Digantar in Jaipur also started some innovative schools in the 1970s-80s that raised questions about the assumptions and implications of different educational theories and tried to spell out what education could really mean. That philosophical discourse continues since. More recent interventions such as that of Pratham and Gyanshala have also catered to early school education.

Started in 2008, the Shiksha Sambal Project is a unique attempt at addressing the issue of providing education to rural children at the senior school level. It may involve a lasting partnership between a corporate agency, civil society and the government. Started by the Hindustan Zinc Limited (HZL), the project really picked up momentum when it joined hands with Vidya Bhawan Society (VBS), Udaipur, along with the Rajasthan Education Department in 2016.

In most comparable cases of such partnerships, the focus has invariably been on deliverables; in this case, the focus is on sustained appreciation of each partner’s work, levels of conceptual understanding of children, training of Field Instructors (FIs) and continuous on-site and online support. Though HZL insists on improvement in the board results, it does not in any way minimise conceptual clarity among teachers, FIs and children.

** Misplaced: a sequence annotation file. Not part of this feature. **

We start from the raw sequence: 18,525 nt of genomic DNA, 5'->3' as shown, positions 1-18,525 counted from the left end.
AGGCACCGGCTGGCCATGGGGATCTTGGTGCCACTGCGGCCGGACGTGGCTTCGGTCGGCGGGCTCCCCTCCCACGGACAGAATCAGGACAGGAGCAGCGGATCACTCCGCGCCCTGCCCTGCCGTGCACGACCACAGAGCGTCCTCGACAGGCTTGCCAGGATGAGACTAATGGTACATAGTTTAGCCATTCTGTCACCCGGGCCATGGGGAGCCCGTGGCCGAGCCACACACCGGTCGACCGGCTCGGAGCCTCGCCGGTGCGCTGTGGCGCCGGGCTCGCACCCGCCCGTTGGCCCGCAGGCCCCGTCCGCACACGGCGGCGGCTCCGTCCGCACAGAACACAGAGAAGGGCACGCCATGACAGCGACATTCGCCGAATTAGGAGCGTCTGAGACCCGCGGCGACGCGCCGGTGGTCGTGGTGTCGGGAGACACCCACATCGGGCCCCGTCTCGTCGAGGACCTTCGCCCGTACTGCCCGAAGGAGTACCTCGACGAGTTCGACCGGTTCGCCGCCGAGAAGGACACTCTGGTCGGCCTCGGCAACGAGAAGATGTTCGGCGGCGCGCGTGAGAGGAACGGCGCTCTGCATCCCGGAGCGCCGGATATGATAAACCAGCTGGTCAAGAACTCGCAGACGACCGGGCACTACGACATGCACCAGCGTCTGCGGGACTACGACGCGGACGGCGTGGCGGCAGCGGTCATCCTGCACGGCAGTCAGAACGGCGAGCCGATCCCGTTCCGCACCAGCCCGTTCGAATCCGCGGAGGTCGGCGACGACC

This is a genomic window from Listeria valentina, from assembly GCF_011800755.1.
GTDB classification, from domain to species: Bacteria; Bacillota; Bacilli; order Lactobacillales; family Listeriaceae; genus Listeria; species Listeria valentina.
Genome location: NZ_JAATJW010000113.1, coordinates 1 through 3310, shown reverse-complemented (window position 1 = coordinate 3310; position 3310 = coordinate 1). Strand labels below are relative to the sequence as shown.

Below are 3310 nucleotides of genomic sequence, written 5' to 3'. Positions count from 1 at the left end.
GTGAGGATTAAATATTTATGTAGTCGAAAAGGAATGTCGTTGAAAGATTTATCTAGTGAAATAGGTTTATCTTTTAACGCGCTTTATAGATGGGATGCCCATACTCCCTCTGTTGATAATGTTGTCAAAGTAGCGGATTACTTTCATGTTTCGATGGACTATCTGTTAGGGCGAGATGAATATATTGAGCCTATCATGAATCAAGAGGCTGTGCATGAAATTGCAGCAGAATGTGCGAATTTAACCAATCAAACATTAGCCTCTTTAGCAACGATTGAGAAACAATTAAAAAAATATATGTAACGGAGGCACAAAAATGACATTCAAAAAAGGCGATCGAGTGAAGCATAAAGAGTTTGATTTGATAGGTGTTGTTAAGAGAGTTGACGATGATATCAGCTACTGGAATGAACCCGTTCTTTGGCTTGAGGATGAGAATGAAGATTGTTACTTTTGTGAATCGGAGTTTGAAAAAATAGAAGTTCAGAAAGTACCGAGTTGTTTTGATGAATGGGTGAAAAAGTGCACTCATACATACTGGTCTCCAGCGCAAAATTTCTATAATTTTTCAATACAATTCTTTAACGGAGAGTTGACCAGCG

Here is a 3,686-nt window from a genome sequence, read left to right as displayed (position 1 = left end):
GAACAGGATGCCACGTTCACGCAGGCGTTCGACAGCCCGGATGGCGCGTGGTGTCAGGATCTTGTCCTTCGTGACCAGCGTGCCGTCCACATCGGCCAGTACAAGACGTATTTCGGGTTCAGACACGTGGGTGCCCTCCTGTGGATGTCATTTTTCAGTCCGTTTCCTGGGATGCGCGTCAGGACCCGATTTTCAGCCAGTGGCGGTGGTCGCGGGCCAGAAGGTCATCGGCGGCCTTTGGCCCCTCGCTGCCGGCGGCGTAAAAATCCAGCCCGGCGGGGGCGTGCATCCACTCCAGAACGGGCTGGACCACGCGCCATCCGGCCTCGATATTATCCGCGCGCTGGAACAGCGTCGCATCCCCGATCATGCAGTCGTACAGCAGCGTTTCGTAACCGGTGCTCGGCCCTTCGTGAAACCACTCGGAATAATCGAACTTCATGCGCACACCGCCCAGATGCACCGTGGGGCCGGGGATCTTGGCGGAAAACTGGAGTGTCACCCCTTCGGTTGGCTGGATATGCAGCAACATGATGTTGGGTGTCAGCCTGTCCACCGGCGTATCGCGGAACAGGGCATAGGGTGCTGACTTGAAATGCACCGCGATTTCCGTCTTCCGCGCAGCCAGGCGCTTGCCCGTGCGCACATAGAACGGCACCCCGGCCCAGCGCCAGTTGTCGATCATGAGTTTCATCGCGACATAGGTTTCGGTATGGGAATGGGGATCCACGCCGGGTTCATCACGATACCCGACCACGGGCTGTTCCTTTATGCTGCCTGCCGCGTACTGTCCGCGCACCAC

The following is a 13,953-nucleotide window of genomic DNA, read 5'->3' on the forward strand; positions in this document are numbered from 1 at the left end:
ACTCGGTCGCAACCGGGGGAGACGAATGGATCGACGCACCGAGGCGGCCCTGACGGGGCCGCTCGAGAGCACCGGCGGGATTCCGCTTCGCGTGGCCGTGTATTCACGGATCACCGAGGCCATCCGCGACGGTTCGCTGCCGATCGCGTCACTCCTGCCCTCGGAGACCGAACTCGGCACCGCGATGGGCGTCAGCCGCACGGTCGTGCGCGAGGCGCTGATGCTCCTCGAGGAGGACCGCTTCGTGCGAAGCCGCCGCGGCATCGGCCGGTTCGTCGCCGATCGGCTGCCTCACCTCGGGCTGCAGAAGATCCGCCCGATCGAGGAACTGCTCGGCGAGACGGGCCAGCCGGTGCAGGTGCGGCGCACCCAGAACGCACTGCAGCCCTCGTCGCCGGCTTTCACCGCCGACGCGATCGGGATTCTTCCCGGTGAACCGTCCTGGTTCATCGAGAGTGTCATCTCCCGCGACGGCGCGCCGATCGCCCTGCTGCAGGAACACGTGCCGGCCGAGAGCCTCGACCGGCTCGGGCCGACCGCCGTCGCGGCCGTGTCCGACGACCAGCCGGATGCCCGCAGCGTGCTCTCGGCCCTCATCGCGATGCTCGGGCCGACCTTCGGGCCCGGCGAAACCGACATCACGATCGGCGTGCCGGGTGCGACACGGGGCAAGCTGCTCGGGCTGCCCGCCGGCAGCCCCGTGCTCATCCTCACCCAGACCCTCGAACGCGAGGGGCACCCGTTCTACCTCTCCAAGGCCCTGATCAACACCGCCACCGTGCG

Located in 57 government secondary and senior secondary schools in five districts (Udaipur, Rajsamand, Chittorgarh, Bhilwara and Ajmer) of Rajasthan, Shiksha Sambal engages with about 6,000 children, 150 teachers, 80 FIs, 50 HZL employee-volunteers and resource persons from VBS in strengthening the quality of education.

This may be a model for multiplying similar programmes on a large scale, given that there is not much hope from the government. The focus of the project is conceptual clarity in science, mathematics and English and improvement in board results. The effort is to ensure that underprivileged children do not lag behind in society because of lack of infrastructure and academic support.

The Education Resource Centre of VBS provides on-site and online support to teachers and FIs in addition to conducting orientation and subject-specific workshops. The VBS teams visit the schools and interact with children, teachers and FIs trying to resolve their problems; they also observe classroom processes and collect feedback on the use of worksheets and other materials.